how to set gut or cord on winding drum properly for a vienna regulator.

Discussion in 'Clock Repair' started by klokwiz, Apr 14, 2014.

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  1. klokwiz

    klokwiz Registered User
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    Hi,

    during my cleaning of my new regulator, I'm replacing the old gut with new. My question is how much gut should be wound on the drum when weight is bottomed out in case. The gut is knotted and held in the drum under an end cap. I didn't think it should hang directly from the hole, but maybe it should. My concern is that if there is too much gut left on drum it will "spool" and become tangled if weight is lifted before winding. should the weight hang from gut when unwound or should it come to rest in bottom of case?

    Joe.
     

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  2. shimmystep

    shimmystep Registered User

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    I've only got two viennas Joe but personally I leave the gut with 1 wind on the barrel
    so the pressure on the knot is reduced. I tie the spool end around the arbor inside the spool.
     
  3. Tinker Dwight

    Tinker Dwight Registered User

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    #3 Tinker Dwight, Apr 14, 2014
    Last edited: Apr 14, 2014
    1/4 turn is enough and the clock will stop before it lifts off enough to tangle.
    That is if the weight has a flat bottom. Otherwise, you'd need to know how
    little weight the clock will run with. A weight at a 45 degree angle will
    pull with quite a bit of force ( a little less than half the weight ).
    When it first hit the bottom and starts to lean, it has almost no weight
    on the cord and tends to stall the clock.
    I have a Cuckoo that runs well enough that it will let the weight go
    all the way flat before stopping.
    So the 1/4 is the final resting position.
    Tinker Dwight
     
  4. Scottie-TX

    Scottie-TX Registered User
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    Ditto; A very small amount to remain on drum when fully bottomed.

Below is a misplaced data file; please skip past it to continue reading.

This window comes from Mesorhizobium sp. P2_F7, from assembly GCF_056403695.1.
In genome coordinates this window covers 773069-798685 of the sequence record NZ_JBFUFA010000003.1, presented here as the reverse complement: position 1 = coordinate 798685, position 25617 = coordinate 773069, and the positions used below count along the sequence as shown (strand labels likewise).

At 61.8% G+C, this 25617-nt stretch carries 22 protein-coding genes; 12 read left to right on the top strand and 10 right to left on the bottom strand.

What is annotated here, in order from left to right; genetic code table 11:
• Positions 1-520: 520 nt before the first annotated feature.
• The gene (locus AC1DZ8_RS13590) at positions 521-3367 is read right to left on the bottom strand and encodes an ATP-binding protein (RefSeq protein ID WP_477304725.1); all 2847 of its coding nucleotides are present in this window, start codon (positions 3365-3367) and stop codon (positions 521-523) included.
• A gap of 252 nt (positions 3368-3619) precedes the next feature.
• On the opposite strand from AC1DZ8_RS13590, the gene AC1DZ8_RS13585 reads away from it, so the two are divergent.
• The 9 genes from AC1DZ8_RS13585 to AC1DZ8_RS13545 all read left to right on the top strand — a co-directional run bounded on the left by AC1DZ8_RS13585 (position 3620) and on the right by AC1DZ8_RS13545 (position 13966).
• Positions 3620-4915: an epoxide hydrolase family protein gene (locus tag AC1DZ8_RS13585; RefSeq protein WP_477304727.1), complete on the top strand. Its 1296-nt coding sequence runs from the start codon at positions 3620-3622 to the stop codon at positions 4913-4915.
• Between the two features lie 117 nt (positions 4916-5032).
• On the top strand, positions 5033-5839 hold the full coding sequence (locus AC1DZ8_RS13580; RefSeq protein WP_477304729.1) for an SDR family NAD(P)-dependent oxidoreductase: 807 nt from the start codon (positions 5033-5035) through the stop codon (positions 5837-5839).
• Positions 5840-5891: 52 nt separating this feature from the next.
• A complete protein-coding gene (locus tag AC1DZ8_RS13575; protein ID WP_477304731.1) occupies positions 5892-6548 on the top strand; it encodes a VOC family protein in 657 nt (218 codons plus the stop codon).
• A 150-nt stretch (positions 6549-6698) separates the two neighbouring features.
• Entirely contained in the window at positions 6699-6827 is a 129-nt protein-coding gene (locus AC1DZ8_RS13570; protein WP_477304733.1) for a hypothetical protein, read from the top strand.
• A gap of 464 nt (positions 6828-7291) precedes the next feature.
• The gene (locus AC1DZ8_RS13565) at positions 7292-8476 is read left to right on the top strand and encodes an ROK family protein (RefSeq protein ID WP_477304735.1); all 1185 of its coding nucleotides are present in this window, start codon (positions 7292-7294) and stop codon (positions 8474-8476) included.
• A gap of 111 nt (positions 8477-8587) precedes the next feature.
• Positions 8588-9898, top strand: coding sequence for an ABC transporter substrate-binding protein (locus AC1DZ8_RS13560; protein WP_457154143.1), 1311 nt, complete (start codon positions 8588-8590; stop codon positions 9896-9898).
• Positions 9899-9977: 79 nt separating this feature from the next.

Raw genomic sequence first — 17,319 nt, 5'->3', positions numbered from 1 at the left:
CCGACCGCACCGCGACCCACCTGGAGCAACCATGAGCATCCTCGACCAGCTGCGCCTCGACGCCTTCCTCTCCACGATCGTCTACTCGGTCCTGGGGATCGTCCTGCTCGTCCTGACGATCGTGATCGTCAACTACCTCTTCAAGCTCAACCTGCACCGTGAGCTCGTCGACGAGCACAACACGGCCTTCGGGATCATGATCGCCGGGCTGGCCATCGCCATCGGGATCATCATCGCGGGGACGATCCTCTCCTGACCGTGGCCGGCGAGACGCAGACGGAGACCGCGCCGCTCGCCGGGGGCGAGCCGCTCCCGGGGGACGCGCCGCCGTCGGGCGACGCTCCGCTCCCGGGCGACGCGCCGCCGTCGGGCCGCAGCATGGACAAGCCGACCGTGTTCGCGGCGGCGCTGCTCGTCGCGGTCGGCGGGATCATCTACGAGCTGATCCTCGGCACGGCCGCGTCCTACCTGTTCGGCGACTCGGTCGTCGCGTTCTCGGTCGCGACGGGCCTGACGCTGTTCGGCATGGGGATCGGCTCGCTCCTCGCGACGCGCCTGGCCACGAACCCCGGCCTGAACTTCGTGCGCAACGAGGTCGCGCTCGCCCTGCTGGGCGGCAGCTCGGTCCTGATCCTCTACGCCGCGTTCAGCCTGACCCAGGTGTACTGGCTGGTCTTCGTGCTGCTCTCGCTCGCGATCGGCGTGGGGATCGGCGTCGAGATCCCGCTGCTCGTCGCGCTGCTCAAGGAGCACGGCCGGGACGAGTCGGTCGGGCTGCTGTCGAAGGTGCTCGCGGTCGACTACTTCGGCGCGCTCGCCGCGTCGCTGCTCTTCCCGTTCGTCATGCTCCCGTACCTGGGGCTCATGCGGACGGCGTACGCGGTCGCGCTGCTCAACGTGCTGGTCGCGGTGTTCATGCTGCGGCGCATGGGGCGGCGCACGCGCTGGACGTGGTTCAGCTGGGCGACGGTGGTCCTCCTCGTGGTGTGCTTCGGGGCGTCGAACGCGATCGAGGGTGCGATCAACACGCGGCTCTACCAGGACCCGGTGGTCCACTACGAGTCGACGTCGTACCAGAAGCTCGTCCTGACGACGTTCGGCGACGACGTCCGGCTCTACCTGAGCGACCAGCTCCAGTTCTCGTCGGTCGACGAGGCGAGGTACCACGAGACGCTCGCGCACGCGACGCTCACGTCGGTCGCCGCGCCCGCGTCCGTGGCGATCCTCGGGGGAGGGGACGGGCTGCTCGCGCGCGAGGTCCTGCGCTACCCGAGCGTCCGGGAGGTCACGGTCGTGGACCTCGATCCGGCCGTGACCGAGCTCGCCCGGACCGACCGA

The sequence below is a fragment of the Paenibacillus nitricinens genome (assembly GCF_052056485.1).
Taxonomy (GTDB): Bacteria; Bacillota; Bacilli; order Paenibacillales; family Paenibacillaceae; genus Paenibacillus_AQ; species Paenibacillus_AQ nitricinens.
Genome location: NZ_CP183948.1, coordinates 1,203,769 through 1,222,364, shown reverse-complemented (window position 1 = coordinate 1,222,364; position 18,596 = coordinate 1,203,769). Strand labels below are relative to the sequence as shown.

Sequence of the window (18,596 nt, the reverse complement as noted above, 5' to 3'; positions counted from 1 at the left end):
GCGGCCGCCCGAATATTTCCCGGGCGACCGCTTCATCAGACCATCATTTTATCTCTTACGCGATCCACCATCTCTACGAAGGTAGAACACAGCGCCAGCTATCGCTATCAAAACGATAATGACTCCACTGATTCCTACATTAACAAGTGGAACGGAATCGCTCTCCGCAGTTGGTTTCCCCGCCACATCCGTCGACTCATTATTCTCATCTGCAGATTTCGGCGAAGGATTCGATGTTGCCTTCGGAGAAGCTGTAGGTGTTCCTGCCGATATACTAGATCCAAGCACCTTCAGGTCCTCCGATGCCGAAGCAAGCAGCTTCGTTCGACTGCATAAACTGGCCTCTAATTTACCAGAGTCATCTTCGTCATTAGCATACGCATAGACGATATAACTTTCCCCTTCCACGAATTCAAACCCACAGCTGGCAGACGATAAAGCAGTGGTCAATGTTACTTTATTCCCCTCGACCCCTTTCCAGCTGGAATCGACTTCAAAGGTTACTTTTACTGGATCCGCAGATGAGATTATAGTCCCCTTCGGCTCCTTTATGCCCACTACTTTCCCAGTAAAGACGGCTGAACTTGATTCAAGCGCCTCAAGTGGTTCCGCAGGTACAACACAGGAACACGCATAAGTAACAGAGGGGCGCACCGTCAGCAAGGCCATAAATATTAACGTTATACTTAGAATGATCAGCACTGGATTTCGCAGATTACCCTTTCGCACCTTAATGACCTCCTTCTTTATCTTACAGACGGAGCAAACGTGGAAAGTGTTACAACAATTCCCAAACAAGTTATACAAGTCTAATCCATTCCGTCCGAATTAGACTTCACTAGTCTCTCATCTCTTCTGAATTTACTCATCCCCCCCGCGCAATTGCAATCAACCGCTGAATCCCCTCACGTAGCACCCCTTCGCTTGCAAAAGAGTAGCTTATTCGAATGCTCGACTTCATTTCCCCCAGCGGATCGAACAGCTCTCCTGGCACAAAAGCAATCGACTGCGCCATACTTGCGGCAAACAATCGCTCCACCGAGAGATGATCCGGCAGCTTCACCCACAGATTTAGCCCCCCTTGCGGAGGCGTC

5. shimmystep

    shimmystep Registered User

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    Looks like I'm too cautious:)
     
  6. Tinker Dwight

    Tinker Dwight Registered User

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    It's your cord Shimmy. Use as much as you'd like.
    A smaller amount has less tendency to slip out of position
    than a full turn does. This is a case that more isn't
    better. It just needs to be enough to not lift off the drum.
    Tinker Dwight
     
  7. Randy Beckett

    Randy Beckett Registered User
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    Maybe, but you aren't likely to get a cracked case bottom, broken glass, dented pendulum bob, bent weight shell, stuff like that. Birdnests are inconvenient and frustrating but can be sorted out pretty easy.
     
  8. shimmystep

    shimmystep Registered User

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    Very good point
     
  9. Willie X

    Willie X Registered User

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    Ideally, the weight should come to rest on the floor with the cord coming out of the drum at the 9 O'clock position. If you are expecting a little stretch from the material, like nylon, shoot for the 12 O'clock position. I think the later would agree with Tink's explanation. A small loop made with an overhand, or figure 8 knot, is a good connection at the eye hook. If your loop is a tad big, just make an extra wrap or 2 around the eye to shorten it up.